New York: NASA engineers have started working on the first of eight micro-satellites under the Cyclone Global Navigation Satellite System (CYGNSS) project.
The system, being built at the Southwest Research Institute in San Antonio, Texas, will improve hurricane forecasting by making measurements of ocean surface winds in and near the eye wall of tropical cyclones, typhoons and hurricanes throughout their life cycle.
Communication antennas, attitude control, GPS receiver, and other instrumentation will be installed on the satellite frame in the coming weeks.
“We are now in the last phase of the beginning of a new era in hurricane observations,” said Chris Ruf, CYGNSS principal investigator at the University of Michigan, Ann Arbor.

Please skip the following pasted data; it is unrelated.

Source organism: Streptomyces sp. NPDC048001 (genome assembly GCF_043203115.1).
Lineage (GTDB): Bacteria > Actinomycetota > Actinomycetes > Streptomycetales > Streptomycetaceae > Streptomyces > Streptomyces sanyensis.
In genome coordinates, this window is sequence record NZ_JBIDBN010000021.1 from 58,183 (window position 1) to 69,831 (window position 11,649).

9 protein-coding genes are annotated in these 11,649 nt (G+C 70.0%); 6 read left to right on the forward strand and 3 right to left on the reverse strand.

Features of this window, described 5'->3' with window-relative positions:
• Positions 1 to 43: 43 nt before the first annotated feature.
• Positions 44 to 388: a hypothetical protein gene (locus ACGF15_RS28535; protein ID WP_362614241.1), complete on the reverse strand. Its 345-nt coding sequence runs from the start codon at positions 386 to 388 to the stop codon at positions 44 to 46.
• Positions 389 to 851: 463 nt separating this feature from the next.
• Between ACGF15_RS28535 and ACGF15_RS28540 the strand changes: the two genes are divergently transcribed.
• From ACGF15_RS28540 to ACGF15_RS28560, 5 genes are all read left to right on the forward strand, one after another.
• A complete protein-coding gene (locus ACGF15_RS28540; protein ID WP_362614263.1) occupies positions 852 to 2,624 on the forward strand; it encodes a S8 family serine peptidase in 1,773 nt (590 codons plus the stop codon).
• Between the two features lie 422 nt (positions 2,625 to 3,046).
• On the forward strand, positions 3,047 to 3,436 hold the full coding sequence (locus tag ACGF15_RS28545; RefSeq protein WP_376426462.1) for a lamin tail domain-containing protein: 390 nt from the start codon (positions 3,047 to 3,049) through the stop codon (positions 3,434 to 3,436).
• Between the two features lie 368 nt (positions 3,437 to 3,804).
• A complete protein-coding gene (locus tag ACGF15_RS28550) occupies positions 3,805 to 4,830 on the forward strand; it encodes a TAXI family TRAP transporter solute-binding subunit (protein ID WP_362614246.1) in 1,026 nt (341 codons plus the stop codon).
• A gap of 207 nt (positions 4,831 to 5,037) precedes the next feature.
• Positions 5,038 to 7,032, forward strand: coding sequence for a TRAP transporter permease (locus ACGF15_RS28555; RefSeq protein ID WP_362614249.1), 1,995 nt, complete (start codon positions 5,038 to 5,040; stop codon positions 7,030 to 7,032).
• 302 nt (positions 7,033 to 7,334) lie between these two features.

CYGNSS mission – a constellation of eight micro-satellites – will allow scientists to probe the inner core of hurricanes from space frequently for the first time, using both direct and reflected signals from existing GPS satellites to obtain estimates of surface wind speeds over the ocean.
These measurements will advance forecasting methods by providing data that can lead to better predictions of hurricane tracks, intensities and storm surges.
The CYGNSS constellation will be deployed into low-Earth orbit with successive satellites passing over the same region approximately every 12 minutes.
As the CYGNSS and GPS satellites circle Earth, their interaction will provide a new image of wind speeds over the entire tropics every few hours, whereas a single satellite supplies a new image every few days.
The University of Michigan is directing the CYGNSS mission for NASA, including satellite design and production and science data processing.